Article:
Filmmaker: Abdullah Elshamy
The high-profile case of the death in police custody of French teenager Adama Traore in 2016 sparked widespread protests across the whole of the greater Paris region.
The young black man was planning to celebrate his 24th birthday that evening but he never made it home. He was dead only a couple of hours after his arrest. A second autopsy confirmed that Adama died from suffocation.
News of Traore’s death caused anger and despair in some underprivileged areas of the suburbs. Days of protests followed and some members of the local community clashed with police, setting cars and buildings alight.
Al Jazeera Arabic reporter Abdullah Elshamy went to Paris to ask what it means to be French. How does it feel when you can’t get a job, when you are targeted because of your race and seven times more likely to be stopped and searched than your white, middle-class counterparts?
Elshamy visits several suburban communities to identify first-hand the social, cultural and economic problems facing the high-rise estates in “banlieue” towns like Argenteuil and Aulnay-sous-Bois.
They treat us as if we don’t have the right to succeed in life. They want to stigmatise the suburbs as negative, dirty places. So we end up with no trust or communication.
“Poverty here is indescribable,” says Oulfa, who balances her charity work with full-time employment. “This association collects cheaply priced goods to sell to the residents of the neighbourhood at lower prices. What you see in this grocery store is what’s left in big shops. We collect all thrown, broken and even expired groceries to sell them here.”
Like Oulfa, others are trying to bring about positive change to their local communities. A group of young men who’ve all served prison sentences are now martial arts instructors to local young people.
For boxing coach Toufik, being a positive role model and mentor for the next generation is important. “Before the training, we always have a 10 or 15 minutes conversation with them. We teach them about the life’s values and respect of parents and the authorities.”
But not far from the government-funded sports centre are those who represent the darker side of life in Argenteuil.
“We didn’t choose to be gangsters. We’d like to work in offices with computers. But we can’t because they won’t accept us,” says a drug dealer.
Behind the dealer’s alienation lies a whole sub-culture, in which young people like him simply don’t have the same educational and social opportunities as the white, middle class. They feel marginalised from mainstream French society.
“We don’t feel French,” says rapper Salem, who has been arrested several times. “We are the sons of immigrants.”
His friend Farid is currently unemployed and has had several job applications rejected, he believes, because of racial profiling.
“They treat us as if we don’t have the right to succeed in life. They want to stigmatise the suburbs as negative, dirty places. So we end up with no trust or communication,” he says.
The alienation is felt mostly by second and third-generation descendants of the immigrants from the former French colonies in Africa who came to boost the labour force in the 1970s.
In 2009, the France National Centre For Scientific Research published a report called “The Police and Minorities”. It found that police identity checks in Paris were based mainly on appearance and that, unsurprisingly, people looking black or Arab were searched far more often than those looking white.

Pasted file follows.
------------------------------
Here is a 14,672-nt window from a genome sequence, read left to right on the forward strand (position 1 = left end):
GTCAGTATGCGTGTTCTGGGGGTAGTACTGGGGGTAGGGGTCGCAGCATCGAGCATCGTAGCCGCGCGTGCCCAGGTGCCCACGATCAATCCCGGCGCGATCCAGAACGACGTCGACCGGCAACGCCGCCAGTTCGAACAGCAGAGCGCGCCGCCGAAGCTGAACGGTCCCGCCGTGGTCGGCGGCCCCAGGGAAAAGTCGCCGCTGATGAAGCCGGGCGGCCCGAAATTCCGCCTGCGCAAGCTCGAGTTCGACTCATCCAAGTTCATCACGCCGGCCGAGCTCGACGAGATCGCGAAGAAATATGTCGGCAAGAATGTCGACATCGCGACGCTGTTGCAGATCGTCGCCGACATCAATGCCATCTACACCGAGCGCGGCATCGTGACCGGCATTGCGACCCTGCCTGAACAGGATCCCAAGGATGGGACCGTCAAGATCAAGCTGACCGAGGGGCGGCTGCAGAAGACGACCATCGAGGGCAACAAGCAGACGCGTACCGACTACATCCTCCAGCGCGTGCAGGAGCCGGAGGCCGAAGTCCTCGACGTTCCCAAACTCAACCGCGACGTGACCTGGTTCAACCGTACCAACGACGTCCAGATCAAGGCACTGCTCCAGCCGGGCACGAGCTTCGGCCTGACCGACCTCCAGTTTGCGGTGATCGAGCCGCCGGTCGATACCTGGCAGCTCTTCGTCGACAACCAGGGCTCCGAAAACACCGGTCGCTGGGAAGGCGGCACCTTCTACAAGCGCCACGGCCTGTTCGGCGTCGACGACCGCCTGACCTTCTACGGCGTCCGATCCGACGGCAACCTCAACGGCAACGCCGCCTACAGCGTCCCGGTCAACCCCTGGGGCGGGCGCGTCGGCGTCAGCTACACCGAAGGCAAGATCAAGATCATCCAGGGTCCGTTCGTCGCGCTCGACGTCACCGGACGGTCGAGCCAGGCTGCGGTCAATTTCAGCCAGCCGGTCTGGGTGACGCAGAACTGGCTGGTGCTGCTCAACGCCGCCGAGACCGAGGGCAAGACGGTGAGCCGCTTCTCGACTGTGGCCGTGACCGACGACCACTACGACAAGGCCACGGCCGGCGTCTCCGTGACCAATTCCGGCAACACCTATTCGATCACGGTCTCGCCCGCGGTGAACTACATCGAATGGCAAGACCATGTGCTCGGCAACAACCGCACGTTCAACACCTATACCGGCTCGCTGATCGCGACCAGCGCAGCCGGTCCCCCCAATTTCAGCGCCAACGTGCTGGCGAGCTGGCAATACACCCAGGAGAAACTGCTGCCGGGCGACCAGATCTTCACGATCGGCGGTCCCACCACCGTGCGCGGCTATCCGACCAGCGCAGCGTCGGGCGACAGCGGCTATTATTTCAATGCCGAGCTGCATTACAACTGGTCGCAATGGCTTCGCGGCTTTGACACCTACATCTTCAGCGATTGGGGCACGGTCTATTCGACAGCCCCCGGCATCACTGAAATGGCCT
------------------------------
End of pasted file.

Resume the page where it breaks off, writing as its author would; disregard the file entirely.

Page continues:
Blacks, it said, were stopped and searched twice as often as whites but Arabs were seven times more likely to be stopped than white people.
“I have never seen anyone saying he is racist or using racist words during an intervention,” says Bernard Pasqualini, a former Paris police chief. “I’ve seen washing machines falling from the roof of a building [on firefighters]. It doesn’t matter if he’s white, yellow or black. I think the reaction would be the same.”
“We’re accused of stopping people from overseas origin. The problem is that they’re the majority of these neighbourhoods population,” adds Pasqualini.
They suffer from delinquency, theft and drug trafficking. That’s why you have to impose law enforcement in the suburbs to impose respect for the core values of French society. We have a lot of ‘cleaning’ ahead of us in the suburbs to impose respect for the law.
Unrest in the suburbs has enabled right-wing parties like the National Front and its outspoken leader Marine Le Pen, to accuse these areas as being hotbeds of “extremism” at the forefront of what they call the “Islamisation of France”.
“The Paris suburbs face big economic and social problems. They face security threats on a daily basis. They suffer from delinquency, theft and drug trafficking,” says Gaetan Dussausaye, the president of the Youth National Front (FNJ). “That’s why you have to impose law enforcement in the suburbs to impose respect for the core values of French society. We have a lot of ‘cleaning’ ahead of us in the suburbs to impose respect for the law.”
The legacy of colonialism plays a big part in the debate about what it means to be French, according to Alain Gresh, a writer and journalist.
“The war in Algeria played a big part in this racism. The impact of that war on public opinion continues. There must be a big debate.”
France has been looking at how to address the social and economic problems of its “quartiers populaires” in the city suburbs since they were developed in the 1970s.
But in May 2018, President Emmanuel Macron appeared to turn down proposals to rejuvenate these areas, reportedly on grounds of cost. This suggests that although the central government recognises their social, economic and cultural problems, it seems unable to commit to solving them.
Source: Al Jazeera